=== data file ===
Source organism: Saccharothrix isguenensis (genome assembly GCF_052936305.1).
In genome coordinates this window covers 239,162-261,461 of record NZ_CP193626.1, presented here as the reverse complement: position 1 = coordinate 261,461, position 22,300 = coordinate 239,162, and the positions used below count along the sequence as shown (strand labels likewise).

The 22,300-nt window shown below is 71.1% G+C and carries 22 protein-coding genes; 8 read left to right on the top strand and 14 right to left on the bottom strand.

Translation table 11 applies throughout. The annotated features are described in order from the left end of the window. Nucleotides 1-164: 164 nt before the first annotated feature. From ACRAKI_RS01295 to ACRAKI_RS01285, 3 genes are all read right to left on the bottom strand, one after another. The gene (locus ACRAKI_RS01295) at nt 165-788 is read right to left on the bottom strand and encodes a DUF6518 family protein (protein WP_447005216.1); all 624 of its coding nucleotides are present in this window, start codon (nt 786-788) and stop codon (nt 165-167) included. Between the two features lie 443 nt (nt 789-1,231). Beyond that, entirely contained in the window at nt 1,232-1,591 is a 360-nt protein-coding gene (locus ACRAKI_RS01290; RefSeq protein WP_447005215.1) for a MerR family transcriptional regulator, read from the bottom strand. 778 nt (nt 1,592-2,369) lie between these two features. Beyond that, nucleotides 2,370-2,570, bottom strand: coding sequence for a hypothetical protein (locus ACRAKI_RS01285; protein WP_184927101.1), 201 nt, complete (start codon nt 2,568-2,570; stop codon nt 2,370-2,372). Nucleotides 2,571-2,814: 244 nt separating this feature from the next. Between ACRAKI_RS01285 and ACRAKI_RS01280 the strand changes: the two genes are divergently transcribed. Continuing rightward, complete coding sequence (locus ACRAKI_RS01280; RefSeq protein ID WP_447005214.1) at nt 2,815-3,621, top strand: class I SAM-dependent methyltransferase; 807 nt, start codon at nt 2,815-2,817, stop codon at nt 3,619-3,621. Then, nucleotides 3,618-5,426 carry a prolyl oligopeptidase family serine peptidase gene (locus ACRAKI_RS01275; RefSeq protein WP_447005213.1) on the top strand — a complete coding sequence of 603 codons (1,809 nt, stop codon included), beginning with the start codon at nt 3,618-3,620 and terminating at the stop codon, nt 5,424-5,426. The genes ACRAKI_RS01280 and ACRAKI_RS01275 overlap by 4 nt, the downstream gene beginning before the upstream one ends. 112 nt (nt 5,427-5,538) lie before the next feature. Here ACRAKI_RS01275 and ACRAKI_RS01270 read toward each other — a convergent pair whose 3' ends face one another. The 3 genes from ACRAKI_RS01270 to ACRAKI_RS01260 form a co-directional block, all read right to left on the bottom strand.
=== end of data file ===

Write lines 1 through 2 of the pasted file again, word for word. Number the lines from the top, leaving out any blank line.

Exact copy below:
Source organism: Saccharothrix isguenensis (genome assembly GCF_052936305.1).
In genome coordinates this window covers 239,162-261,461 of record NZ_CP193626.1, presented here as the reverse complement: position 1 = coordinate 261,461, position 22,300 = coordinate 239,162, and the positions used below count along the sequence as shown (strand labels likewise).